Not that any of those musical surprises will help you shake off the awesome driving intensity of guardian angel lament "Sugar Sugar Sugar," Angry God wrath warning "City Of Refuge," or string-laden goosebump masterpiece "The Mercy Seat," which follows a convicted murderer (who steadfastly proclaims his innocence) down the long, long hall to the electric chair -- where finally, after one hundred and eleven lines, he breaks down and admits his guilt. Anyone who complains about the length or repetitiveness of this song needs to stop cleaning their ears out with a dick. By repeating the same chorus with slight lyrical variations over and over and over as the band works itself into a brewy frenz of heady, Nick paints an indelible portrait in your mind -- he's getting closer to the chair.... closer.... he's still defiant, but he's getting closer... still defiant, but closer, closer.... He's almost there.... And then at the final possible moment, he admits "I'm afraid I told a lie." BAMMMM!!! Just like Sean Penn in Dead Man Walking To And Fro! This song is so phenomenal, the rest of the album can have the day off.

Okay, we're back. Good morning! Other highlights include the typically depressing yet beautiful piano dirge "Mercy" (complete with some fucken weirdass noise that sounds like a digideroo) and the hilariously upbeat bubblegum rocker "Deanna," which covers the plot of Natural Born Killers in a 24th of the time for 48 times the enjoyment. I now bring you some more great lyrics from the Nick Cave Chapbook Of God And Evil:

"Into the mercy seat I climb
My head is shaved, my head is wired
And like a moth that tries
To enter the bright eye
I go shuffling out of life
Just to hide in death awhile"

"Who's that hanging from the gallow tree?
His eyes are hollow but he looks like me"

"We will eat out of their pantries
And their parlours
Ashy leavings in their beds
And we'll unload into their heads"

"The moon was turned toward me
Like a platter made of gold
My death, it almost bored me
So often was it told"

"In the days of madness
My brother, my sister
When you're dragged toward the Hell-mouth
You will beg for the end
But there ain't gonna be one, friend
For the grave will spew you out
It will spew you out!"

"He insists that he piss in your fist
But he still takes the money anyway
The master's a bastard
But don't tell Sunday's slave"

"Sugar sugar sugar
Try to understand
I'm an angel of God
I'm your guardian
He smells your innocence
And like a dog he comes
And like all the dogs he is
I shut him down
Sugar sugar sugar
I can't explain
Must I kill that cocksucker

A few weak tracks prevent the album from earning a 9 -- particularly the peeping tom piano bore "Watching Alice," astonishingly misguided EZ listening corn cob "Slowly Goes The Night," and churchy album closer "New Morning" which, though a nicely placed respite from the preceding darkness, is essentially just a rewrite of "May The Circle Be Unbroken." However, you're missing a major chunk of must-own Nick Cave genius if Tender Prey isn't part of your collection. So buy it!

And look, I've even provided you with an easy-to-use link at the bottom of the page! Right under the naked doodle of Sarah Palin.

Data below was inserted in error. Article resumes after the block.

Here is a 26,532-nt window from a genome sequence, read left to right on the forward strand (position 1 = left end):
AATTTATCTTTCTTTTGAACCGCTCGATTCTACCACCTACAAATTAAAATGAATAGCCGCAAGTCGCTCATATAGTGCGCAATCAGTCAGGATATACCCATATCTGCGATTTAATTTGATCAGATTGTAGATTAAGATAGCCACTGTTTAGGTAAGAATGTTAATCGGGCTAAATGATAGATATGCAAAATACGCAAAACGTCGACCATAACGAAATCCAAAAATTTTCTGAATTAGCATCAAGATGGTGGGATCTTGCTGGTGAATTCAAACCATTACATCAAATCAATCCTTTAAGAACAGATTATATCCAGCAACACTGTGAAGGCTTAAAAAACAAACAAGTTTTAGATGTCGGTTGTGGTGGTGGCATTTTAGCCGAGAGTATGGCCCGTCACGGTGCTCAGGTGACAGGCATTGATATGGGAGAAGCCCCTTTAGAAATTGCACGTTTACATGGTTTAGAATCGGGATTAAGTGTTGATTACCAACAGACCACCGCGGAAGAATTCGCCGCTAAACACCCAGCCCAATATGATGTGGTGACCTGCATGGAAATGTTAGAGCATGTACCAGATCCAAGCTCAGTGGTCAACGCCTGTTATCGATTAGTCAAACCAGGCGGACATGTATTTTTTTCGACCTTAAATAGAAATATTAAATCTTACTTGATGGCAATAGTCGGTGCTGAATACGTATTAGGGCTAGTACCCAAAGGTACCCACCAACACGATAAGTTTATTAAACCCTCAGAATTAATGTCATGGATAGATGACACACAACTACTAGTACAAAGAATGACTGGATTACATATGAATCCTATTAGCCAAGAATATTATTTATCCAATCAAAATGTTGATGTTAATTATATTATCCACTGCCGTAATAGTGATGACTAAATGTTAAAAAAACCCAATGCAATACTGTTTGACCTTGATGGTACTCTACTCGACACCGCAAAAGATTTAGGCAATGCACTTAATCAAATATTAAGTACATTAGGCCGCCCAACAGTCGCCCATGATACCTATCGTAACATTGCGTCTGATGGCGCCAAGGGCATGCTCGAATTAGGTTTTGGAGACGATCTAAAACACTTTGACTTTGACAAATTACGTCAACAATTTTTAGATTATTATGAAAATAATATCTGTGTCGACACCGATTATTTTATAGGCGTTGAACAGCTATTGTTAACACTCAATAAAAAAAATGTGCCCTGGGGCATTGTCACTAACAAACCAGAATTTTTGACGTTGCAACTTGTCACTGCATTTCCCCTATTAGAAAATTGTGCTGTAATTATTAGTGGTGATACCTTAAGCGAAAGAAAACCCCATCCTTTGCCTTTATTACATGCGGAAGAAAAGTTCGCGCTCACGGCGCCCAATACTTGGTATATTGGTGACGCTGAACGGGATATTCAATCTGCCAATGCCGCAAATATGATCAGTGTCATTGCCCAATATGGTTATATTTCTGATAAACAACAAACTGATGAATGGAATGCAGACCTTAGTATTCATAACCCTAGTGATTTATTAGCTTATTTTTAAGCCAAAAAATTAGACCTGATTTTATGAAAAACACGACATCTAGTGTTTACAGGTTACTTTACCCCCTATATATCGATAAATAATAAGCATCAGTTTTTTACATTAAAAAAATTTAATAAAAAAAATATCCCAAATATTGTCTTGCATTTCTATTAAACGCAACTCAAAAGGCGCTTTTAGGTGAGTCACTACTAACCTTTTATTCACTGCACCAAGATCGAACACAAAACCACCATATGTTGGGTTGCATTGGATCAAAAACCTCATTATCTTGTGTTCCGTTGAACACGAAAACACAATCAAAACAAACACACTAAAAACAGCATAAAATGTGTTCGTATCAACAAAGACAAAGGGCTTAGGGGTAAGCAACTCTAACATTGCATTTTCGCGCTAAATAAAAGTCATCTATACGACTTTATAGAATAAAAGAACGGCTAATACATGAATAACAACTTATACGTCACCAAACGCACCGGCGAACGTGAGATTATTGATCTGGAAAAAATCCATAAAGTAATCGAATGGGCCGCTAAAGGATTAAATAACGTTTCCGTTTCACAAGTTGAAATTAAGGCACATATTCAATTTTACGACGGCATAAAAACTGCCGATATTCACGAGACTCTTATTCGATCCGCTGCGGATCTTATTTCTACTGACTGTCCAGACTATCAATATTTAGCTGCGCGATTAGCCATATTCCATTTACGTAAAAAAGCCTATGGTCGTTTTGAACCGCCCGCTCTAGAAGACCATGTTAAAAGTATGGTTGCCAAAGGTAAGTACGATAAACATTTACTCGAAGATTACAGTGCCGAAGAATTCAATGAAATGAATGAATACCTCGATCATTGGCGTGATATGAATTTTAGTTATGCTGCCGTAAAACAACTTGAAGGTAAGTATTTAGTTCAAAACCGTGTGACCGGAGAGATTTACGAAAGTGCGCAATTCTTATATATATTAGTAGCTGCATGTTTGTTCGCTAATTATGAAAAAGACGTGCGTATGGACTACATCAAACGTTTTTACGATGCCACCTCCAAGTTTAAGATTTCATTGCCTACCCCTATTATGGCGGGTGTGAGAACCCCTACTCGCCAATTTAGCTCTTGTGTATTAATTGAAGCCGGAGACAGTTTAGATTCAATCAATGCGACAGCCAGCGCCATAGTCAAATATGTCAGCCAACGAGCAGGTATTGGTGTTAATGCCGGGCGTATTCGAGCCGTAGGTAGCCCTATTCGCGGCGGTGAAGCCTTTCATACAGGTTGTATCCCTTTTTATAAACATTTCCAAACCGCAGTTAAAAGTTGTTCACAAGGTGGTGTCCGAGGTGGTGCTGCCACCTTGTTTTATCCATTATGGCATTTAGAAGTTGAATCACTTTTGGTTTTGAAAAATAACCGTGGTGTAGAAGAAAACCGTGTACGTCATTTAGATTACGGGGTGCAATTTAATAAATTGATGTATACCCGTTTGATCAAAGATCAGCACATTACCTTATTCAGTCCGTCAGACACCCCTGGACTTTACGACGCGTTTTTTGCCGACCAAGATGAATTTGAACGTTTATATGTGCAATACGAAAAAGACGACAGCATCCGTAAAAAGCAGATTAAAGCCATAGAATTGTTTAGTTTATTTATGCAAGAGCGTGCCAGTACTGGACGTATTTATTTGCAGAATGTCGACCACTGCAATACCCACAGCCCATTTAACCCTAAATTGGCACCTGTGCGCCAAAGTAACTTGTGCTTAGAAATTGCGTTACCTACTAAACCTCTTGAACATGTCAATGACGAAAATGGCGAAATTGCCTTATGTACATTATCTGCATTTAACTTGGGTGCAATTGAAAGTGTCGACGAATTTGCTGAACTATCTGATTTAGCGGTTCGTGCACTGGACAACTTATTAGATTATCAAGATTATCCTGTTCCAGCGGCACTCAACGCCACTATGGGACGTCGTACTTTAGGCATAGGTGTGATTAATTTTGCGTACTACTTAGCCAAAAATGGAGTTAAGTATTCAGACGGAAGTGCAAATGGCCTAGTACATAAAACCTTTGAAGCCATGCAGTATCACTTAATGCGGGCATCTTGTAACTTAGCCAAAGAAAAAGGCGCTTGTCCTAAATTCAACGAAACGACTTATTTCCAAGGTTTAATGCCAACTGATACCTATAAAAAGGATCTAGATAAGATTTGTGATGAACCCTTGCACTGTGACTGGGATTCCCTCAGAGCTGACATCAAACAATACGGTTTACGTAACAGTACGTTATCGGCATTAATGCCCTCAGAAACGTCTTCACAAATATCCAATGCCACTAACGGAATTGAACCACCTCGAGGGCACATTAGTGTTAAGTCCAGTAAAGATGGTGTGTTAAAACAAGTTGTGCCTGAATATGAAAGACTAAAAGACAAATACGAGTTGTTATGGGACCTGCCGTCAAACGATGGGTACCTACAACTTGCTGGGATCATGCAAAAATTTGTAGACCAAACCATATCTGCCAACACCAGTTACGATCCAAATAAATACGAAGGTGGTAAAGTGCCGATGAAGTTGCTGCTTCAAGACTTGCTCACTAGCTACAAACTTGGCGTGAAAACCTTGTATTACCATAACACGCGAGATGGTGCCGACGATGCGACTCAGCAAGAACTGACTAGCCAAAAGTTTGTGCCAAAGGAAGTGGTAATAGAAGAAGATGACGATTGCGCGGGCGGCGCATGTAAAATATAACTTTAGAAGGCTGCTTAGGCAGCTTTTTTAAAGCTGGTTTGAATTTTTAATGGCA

Reader Comments

Hugh Eldred-Grigg
After graunching and grinding, lurching forward, nearly stalling out, getting stuck in reverse and almost backing into a lamp-post, Nick Cave finally gets the gearbox of his musical career into 'drive' mod and peels out onto a three-lane blacktop of musical goodness. Tender Prey is the beginning of what is, for me, the peak of Nick's creative achievement - the 'quality quadrology' that begins here in 1989 and ends in 1994 with Let Love In. I read somewhere that he quit heroin while recording this album, but apparently he also quit it in 1998, so either this is untrue or he started using again at some point. But the reason for his success is only important to really picky musical archaeologists - the main thing is he is good here. It seems Nick's finally absorbed the lessons of Kicking against the Pricks and is able to wield his eclectic musical influences far more adroitly than he did on Your Funeral or Firstborn. The unquestionable masterpiece of the album is The Mercy Seat, which alone would elevate this album to among his best, but there's plenty of other tracks to kick your butt off the table, along the mantlepiece and right out the door - 'City of Refuge', 'Sunday's Slave', 'Up Jumped the Devil' and even the moronically jazzy 'Deanna' which shouldn't work but somehow does. Even the low points are less actively offensive than just puzzling - everybody talks about how ending it with the hopeful, optimistic 'New Morning' is so clever, but it's clever in a way that makes me image smug old Nick chortling to himself and imagining how absolutely fucking mindblown his fans will be - not an impulse I'm keen to indulge with my acclaim. Not that Nick gives a crap what I think - he's an Australian, I'm a New Zealander, and if there's one thing you can say about Australians is that they don't listen to New Zealanders have to say about anything.

9 / 10

I'd give this one a 10, easy--one of Nick's two real masterpieces, IMO. Again I figured the general bloodiness and nastiness of the whole affair would've resulted in higher than an 8 but I guess you and me are REALLY starting to disagree about his ballads at this point--I totally love "Watching Alice" (beautiful accompaniment to a rising sun) and "Slowly Goes The Night" (play this one driving along a long road at night) in addition to just about everything else--only "Sunday's Slave" strikes me as weak. Of course all the bloody stuff, the "Mercy Seat" and the hilarious "Deanna" and "Sugar Sugar Sugar" which took me years to appreciate but it was oh so worth it--are all terrific. This one's just gotten better and better with each passing year even though the credits for each song make it look like recording this one was a mess. They haven't reissued this yet, so I've no idea what the players have to say about it. I'd personally recommend this as an ideal place to start with Nick, myself.